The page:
Here, Jenny Whittle, Kent County Council’s cabinet member for specialist children’s services, reflects on the work of the department’s adoption service, its ongoing partnership with Coram, and how the crucial work of adopters is valued:
“Kent County Council’s annual Adoption Summit provides the perfect opportunity to look back on the past year and reflect on our achievements and the challenges ahead.
“The room was filled with adoption workers, managers, health workers, voluntary agencies, as well as adopters – all the people who work together to do their best for the children of Kent. We had speakers from academia, the Department of Education, KCC and children’s charity Coram but the highlight of the day was the moving and funny story told by Jonathan, an adopter who shared the journey he and his wife embarked on to get their little girl.
“Stories like his underline the importance of remembering adoption is so much more than statistics and scorecards.
“He, like so many others who have adopted, spoke of the moment they ‘knew’ they had met their child and this is the chemistry which comes when a good match has been made. Our social workers know the importance of this and we know that sometimes, even if it takes a little longer, the right match is crucial and worth the wait.
“This is not to say that we aren’t hugely proud of the improvements we have made to our adoption service in partnership with Coram which has seen a massive increase in children placed in permanent homes and the numbers of adopters recruited. In the first eight months of this year, 110 children have been placed in adoptive homes compared to 68 for the whole of 2011/2. The number of adopters approved since April this year is 115, compared to 67 for the whole of 2011/2. We have also reduced the time it takes to adopt which is something adoptive parents tell us is really important.
‘Coram helped us keep absolute focus’
“These improvements are very significant and they have been achieved with the help of our unique two-year partnership with leading children’s charity Coram. This support, the sharing of ideas and expertise, has been crucial to our successes and I think other councils could learn from what we have achieved. Coram has helped us by keeping an absolute focus on performance and doing everything we can to find homes for children. The partnership has been so successful we have agreed to extend it for a further year to help us build on the strong foundations we have already established.
“This partnership also led to the decision to hold our first ever adoption activity day and one of the first held in the UK since the 1980s. I, like many others, met this idea with trepidation as some considered it distasteful – it has been described as ‘ebay for children’. We did a lot of research and put careful consideration into how we would prepare both children and adopters before deciding to go ahead with the day.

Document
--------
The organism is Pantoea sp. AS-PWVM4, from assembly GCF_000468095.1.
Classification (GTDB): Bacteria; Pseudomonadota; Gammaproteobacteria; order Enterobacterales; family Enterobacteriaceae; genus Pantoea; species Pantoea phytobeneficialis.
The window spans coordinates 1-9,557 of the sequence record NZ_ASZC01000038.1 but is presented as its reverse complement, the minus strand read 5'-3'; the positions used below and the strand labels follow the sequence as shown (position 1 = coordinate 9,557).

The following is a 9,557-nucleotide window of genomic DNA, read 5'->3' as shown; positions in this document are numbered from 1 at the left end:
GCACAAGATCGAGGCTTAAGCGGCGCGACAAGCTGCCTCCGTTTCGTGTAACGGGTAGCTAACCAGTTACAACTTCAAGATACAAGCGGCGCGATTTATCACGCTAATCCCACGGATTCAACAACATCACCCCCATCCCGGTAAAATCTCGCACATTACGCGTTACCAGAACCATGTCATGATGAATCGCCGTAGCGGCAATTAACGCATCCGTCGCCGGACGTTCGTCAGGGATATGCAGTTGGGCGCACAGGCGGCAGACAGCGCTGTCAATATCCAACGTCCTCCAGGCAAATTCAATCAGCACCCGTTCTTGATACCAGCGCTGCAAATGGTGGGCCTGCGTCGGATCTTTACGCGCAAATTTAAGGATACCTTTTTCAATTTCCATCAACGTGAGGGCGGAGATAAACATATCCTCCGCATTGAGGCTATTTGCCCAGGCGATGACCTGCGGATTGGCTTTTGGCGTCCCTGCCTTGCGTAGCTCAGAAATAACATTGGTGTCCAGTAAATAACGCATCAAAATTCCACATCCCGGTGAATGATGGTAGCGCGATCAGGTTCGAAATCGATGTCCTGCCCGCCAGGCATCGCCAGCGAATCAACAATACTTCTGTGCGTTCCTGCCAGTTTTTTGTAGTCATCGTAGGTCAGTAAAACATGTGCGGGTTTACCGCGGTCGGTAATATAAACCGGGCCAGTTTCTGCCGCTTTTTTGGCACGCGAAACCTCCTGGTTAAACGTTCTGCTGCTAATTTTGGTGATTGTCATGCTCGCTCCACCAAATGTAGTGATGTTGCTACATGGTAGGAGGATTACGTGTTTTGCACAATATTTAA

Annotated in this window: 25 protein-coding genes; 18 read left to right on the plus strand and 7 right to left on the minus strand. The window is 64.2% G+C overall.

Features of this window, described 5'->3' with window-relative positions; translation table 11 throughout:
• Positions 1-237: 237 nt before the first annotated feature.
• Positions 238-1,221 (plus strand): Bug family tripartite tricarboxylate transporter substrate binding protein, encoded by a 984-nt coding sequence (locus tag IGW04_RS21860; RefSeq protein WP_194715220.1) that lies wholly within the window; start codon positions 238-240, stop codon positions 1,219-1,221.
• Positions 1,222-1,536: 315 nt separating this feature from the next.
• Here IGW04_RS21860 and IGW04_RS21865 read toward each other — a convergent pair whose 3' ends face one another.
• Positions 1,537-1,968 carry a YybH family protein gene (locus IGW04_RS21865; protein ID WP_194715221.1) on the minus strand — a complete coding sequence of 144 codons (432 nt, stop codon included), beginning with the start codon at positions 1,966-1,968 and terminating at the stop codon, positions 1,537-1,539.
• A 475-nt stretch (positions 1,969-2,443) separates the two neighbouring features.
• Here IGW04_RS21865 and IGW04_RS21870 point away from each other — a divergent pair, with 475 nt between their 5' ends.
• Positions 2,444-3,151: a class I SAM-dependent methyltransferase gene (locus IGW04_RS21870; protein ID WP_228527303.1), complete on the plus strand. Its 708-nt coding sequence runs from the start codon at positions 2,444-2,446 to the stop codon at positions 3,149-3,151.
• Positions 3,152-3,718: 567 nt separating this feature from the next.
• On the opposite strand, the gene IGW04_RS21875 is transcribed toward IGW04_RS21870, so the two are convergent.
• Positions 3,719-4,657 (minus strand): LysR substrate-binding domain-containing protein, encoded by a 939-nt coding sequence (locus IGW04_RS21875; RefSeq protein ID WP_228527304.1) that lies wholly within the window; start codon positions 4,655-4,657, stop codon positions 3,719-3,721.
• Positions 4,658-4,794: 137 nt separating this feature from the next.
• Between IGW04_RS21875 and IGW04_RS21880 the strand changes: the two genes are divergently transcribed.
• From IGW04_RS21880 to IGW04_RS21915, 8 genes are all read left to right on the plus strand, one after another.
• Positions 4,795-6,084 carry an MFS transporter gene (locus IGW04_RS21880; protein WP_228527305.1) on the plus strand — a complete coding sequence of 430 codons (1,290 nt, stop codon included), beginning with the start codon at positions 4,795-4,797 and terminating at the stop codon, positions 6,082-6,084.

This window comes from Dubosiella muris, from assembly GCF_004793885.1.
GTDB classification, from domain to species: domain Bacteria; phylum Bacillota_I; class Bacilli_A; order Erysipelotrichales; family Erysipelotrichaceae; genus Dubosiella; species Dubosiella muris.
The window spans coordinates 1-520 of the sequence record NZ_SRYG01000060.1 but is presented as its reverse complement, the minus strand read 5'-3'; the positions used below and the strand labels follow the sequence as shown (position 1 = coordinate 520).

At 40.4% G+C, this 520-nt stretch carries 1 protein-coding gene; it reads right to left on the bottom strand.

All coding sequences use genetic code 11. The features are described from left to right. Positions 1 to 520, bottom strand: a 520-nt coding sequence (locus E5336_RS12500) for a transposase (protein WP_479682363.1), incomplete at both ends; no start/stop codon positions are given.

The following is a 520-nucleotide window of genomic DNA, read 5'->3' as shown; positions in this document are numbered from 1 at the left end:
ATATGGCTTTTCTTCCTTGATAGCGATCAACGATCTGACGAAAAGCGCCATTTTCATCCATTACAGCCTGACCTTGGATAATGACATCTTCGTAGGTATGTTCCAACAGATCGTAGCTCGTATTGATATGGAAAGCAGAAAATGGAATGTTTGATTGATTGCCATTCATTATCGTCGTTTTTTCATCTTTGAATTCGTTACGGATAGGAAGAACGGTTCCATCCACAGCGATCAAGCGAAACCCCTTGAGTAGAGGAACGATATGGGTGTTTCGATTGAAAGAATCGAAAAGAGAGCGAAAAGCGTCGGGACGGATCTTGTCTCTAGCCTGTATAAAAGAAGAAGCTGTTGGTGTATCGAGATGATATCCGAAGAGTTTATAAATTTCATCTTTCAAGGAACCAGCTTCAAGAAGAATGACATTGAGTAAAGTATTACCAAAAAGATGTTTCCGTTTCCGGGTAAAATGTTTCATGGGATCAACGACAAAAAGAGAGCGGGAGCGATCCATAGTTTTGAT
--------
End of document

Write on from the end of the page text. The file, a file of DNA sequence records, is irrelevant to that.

“I admit I was nervous when I arrived at the pirate-themed event on a baking hot day in July this year. Walking in to the grounds which had been set up with games, crafts and sports, seeing adults wandering round with eye patches and parrots on their shoulders and watching the children running around shrieking with laughter, you could have been at any sort of summer fete. So many people have told us they were impressed by how prepared the children were and how relaxed the day was.
“Most importantly, however, of the 54 children who came along, 16 have now been matched with families and 11 of those are already living with their adoptive parents. Without this day, these children could still be waiting for a family. They are now in stable homes and they are facing much brighter futures. This is what we want for all the children waiting to be adopted and why it is crucial to do everything we can to find them families.
“I think back to my late mother’s experience in care, of multiple breakdowns in foster placements and several placements in children’s homes. If her local authority had worked harder to find her an adoptive family in her early childhood, I often think that the sense of rejection she always felt as a result of her traumatic upbringing could have been avoided.
“There are still significant challenges nationwide in adoption, in particular delays caused by the court process. We have improved our relationship with the local judiciary and we are working with them to speed up this process but this remains an issue when trying to place children more quickly. We are trying to tackle this ourselves by starting to look for potential parents for a child as soon as the decision that they should be adopted is made, rather than waiting for a court order.
“Looking to the future, our priorities for the year ahead are not just to increase the number of adopters we recruit but making sure we recruit from a wide range of backgrounds to meet the needs of children waiting for homes. In particular, older children, sibling groups, disabled children and those from black and ethnic minority backgrounds. We already have a wide range of post-adoption support services but we will continue to improve them to make sure parents can always get the help they need.
“People turn to adoption for all sorts of reasons and when they have a child placed with them, they really do make a difference to that young person’s chances in life. At the summit we heard the story of 17-year-old Megan who was adopted at just four months old. She is content and secure, she loves her parents to bits and, thanks to the support of her family and her own hard work, she is studying to fulfil her dream to care for animals.
“But any adopter will tell you that their child has also changed their life in ways they never dreamed possible. The personal stories of adopters are very powerful and when they tell you their experiences, warts and all, what remains is the fact that the love for their child is as strong as any birth parent and they feel just like any other family.”